I am particularly fond of Predators, which seems to have earned a permanently mixed response in terms of a legacy. Yeah, it might’ve felt a little smaller and more contained than some of the other titles in this franchise, and sure, it gets a little goofy here and there. But I’m in love with the weird little things going on in the margins of that one – the non-Predator aliens our anti-heroes encounter as they attempt to avoid being killed, the undeniably excellent visual of a Yakuza badass bringing a sword to a Predator fight in the rain. It’s also stacked with a murderer’s row of talent (including Laurence Fishburne, Adrien Brody, Alice Braga, and Mahershala Ali), and the very schlocky concept of “world’s best predators forced to take on the galaxy’s best predators.” It’s lean and mean and it doesn’t let up once the opening credits roll.
The Predator’s a movie I’ve got a more complicated relationship with. From where I’m standing, this one was largely damaged by its ending, which played out in an entirely different way in Shane Black’s original script (as you may or may not know, the idea there was to have Schwarzenegger show up at the end, after the Predator’s been defeated, to recruit The Predator’s new heroes in a sequence that was clearly intended to set up a sequel that’d bring back Predator’s Dutch). Schwarzenegger declined to get involved, wanting more of an active role, and what you saw onscreen when the movie hit theaters was apparently their best alternative idea. And the truth is, that alternative idea kinda sucked and left people wandering out of the theater saying, “The fuck was that?”
But, again, there’s plenty enough gold in The Predator’s hills to ensure that I’ll still throw it on every once in a while. Shane Black’s script is, of course, very Shane Black (this may or may not be good news, depending on where you fall on Black; I’m a fan), and the film contains several strong action set pieces that I’ll always stop and watch should I have the movie on in the background while working. Are the Predator Dogs kinda silly? Of course. Is the whole subplot involving Jacob Tremblay’s character both a little tone-deaf and probably a poor fit for the franchise at large? Probably. But none of the issues I have with The Predator are enough to make me write it off completely. And, much like Predators before it, it’s at least trying to do something different.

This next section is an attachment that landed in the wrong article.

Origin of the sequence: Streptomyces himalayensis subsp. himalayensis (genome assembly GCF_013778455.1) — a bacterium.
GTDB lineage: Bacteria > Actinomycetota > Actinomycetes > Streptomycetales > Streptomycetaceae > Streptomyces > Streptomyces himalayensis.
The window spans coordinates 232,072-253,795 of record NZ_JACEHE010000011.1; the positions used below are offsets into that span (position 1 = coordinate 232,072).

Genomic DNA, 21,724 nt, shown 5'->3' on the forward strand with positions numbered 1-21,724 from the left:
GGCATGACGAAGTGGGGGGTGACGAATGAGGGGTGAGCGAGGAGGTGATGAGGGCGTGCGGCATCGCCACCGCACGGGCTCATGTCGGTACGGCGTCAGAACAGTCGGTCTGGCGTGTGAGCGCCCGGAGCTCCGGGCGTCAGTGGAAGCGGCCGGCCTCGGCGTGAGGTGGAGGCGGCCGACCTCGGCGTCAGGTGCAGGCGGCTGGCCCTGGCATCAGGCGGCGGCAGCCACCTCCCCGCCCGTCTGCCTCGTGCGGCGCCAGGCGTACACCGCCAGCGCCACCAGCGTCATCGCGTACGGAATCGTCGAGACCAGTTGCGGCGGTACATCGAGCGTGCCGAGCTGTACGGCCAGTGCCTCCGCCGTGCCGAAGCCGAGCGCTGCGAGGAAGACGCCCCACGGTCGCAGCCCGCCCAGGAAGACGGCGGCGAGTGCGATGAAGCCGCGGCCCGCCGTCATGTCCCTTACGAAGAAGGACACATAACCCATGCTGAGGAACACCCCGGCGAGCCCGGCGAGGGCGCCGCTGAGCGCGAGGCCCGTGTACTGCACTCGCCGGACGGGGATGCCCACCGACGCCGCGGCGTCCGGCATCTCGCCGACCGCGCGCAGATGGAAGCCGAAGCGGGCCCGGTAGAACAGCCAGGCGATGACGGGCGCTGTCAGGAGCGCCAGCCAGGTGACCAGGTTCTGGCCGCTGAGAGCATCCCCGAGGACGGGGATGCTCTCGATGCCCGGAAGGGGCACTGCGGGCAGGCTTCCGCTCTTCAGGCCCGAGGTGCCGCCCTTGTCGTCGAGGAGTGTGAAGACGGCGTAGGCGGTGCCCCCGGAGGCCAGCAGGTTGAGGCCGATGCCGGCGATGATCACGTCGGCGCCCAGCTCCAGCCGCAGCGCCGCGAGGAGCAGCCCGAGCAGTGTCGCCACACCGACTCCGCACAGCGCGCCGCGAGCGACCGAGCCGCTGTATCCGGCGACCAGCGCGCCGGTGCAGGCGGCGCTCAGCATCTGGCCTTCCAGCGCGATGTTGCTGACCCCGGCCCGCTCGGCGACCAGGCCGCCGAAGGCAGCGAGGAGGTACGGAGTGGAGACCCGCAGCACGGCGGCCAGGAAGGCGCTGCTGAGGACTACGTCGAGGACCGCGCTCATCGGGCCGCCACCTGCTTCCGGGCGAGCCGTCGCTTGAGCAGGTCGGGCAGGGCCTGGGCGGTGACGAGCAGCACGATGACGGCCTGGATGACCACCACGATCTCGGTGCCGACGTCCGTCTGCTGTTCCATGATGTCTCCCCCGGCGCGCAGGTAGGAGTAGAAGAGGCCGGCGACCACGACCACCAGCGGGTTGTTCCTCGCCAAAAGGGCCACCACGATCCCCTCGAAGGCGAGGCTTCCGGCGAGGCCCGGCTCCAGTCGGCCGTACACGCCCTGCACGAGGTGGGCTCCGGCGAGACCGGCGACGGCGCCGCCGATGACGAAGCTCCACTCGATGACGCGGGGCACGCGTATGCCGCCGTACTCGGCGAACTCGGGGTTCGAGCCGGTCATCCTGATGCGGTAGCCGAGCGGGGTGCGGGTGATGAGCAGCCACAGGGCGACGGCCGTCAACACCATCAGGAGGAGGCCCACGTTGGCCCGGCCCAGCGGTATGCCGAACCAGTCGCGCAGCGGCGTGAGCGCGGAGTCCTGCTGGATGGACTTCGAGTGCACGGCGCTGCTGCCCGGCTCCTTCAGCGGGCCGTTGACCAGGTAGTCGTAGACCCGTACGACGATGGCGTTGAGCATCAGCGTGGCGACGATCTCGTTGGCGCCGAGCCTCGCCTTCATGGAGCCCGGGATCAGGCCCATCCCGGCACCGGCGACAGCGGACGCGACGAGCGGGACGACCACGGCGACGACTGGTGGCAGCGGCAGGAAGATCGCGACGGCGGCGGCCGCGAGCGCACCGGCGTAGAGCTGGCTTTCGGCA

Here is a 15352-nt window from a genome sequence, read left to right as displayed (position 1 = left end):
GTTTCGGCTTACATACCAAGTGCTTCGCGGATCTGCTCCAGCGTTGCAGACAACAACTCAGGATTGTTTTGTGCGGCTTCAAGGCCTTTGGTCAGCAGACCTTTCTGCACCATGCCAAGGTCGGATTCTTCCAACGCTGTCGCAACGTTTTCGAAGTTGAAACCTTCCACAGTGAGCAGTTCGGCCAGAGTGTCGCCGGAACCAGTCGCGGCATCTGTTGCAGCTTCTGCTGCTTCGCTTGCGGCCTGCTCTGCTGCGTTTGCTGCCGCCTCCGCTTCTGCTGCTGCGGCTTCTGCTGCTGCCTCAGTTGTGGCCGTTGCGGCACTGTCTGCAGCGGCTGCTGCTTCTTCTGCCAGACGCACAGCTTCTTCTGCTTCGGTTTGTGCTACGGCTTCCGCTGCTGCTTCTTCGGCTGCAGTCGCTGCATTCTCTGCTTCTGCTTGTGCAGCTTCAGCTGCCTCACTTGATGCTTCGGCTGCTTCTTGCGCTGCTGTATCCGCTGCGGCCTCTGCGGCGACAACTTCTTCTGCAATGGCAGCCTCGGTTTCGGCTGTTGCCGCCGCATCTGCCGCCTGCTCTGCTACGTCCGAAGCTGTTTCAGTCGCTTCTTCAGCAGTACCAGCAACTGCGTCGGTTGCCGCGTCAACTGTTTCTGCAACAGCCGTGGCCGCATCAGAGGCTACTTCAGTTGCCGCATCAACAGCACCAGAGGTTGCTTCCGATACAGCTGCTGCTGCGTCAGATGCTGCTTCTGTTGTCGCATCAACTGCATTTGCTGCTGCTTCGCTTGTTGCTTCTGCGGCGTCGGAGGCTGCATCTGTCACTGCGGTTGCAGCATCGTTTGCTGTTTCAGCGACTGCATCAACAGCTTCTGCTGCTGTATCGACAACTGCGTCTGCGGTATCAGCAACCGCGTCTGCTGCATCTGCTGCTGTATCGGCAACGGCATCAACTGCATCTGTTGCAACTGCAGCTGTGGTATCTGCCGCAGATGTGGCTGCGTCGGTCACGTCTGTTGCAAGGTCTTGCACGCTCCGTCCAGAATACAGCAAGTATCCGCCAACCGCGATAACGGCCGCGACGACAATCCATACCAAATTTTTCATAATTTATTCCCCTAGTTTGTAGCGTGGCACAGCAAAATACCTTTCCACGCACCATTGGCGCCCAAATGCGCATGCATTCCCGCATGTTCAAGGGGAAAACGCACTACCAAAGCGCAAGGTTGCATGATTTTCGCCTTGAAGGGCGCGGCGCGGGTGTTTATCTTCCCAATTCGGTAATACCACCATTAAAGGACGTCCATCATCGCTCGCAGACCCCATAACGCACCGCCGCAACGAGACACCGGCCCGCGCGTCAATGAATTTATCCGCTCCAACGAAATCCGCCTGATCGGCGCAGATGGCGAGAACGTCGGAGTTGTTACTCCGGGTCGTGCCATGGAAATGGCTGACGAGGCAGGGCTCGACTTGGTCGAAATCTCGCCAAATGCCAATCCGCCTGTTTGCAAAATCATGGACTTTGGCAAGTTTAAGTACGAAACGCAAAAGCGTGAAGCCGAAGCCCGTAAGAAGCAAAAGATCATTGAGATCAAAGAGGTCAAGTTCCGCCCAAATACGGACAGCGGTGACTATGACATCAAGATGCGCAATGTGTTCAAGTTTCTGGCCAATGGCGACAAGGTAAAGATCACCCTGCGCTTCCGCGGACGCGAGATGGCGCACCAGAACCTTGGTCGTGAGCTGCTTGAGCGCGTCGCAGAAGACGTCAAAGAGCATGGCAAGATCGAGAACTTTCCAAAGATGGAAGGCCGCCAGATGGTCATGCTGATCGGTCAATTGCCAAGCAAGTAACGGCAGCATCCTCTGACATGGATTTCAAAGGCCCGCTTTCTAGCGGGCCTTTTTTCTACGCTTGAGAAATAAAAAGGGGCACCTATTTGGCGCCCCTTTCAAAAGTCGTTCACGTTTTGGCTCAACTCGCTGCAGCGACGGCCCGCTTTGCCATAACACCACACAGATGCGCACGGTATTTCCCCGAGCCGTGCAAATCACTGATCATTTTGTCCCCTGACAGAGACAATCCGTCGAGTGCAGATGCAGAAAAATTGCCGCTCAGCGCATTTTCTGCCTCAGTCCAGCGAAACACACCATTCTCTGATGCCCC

That seems to be the case for Prey, as well. I know very little about how Trachtenberg’s film will play out, but can tell you that I’ve been privy to a smattering of details about it. What I’ve heard certainly sounds exciting, and there’s every reason to believe the film will look wholly unlike any Predator film that’s come before. I believe in Trachtenberg as a director (say what you will about the Cloverfield franchise, but 10 Cloverfield Lane is a top-to-bottom ass-whipper, and I’ll brook no argument to the contrary), and if I’m gonna sit through another Predator movie again, I definitely want it to bring as many new ideas to the table as possible. Maybe it’ll turn out we don’t like those ideas, but I’m always happy to see a talented filmmaker bring a new take into a franchise, especially if it’s a franchise that’s been taking big swings for years now.
Which brings me back to that question I posed a few paragraphs above: if a new time period and fresh setting don’t interest you, and if finding out how the hell a presumably overpowered Comanche girl is gonna keep her village safe from a rampaging Predator doesn’t sound exciting to you, what do you want? Is what you want something that’s even likely to get made, seven films and over thirty years into this franchise? Or are you maybe knee-jerk reacting to something just because it’s different? Don’t need your answers on any of these, by the way; these are just things I wish we’d all consider a bit more when situations like this come along.
Now. If you’ll excuse me, I only have a few months to plan my Prey watch party, and I need to get started.